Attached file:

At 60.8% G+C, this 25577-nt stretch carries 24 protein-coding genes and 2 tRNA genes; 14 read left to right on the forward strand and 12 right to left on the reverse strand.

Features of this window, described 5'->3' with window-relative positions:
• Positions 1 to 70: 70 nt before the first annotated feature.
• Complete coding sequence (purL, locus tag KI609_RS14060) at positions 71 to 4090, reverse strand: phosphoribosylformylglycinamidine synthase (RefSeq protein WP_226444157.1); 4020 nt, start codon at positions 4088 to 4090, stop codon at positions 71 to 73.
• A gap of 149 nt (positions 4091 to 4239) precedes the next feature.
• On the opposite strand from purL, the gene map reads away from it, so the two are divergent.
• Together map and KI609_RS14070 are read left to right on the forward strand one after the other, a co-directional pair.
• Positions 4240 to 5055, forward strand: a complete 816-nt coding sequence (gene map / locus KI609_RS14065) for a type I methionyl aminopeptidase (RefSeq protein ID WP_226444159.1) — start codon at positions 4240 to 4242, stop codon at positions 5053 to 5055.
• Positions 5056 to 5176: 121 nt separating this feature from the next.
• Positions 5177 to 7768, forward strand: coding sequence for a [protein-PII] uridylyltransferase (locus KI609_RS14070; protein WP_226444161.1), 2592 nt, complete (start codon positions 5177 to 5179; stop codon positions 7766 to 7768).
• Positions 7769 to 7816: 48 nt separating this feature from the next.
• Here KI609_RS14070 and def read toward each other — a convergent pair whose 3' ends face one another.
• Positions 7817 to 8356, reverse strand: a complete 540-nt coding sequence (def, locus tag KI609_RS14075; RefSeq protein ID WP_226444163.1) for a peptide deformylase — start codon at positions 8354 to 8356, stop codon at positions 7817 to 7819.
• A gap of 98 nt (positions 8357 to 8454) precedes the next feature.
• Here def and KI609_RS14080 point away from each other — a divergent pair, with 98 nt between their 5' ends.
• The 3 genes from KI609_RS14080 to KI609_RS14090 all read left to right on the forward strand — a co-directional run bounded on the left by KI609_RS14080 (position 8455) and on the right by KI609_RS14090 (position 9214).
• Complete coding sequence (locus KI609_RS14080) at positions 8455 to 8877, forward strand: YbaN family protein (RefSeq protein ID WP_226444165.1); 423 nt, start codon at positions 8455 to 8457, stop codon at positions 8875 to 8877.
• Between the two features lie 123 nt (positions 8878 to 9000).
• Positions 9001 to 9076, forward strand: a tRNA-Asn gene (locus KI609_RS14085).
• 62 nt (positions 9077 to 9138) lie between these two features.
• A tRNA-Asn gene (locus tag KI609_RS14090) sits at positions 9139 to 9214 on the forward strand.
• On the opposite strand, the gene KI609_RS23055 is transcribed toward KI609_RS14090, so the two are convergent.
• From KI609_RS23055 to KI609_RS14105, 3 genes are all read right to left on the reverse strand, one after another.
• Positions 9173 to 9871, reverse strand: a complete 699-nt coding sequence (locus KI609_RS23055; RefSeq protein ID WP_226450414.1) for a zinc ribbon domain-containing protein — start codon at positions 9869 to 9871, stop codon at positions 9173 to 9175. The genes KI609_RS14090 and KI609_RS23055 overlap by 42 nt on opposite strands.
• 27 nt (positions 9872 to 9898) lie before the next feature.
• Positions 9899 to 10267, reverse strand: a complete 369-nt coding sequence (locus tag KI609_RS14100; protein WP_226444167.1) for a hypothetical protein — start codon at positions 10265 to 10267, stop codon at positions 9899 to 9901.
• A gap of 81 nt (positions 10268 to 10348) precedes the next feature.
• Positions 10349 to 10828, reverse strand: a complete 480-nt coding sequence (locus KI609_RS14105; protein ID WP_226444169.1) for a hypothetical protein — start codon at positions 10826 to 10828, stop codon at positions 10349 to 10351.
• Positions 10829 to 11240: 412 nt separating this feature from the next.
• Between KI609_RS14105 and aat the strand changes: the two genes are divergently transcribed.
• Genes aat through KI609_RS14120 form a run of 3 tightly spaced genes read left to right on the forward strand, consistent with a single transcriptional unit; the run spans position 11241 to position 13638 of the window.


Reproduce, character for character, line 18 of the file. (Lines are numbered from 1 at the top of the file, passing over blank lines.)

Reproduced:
• Between the two features lie 123 nt (positions 8878 to 9000).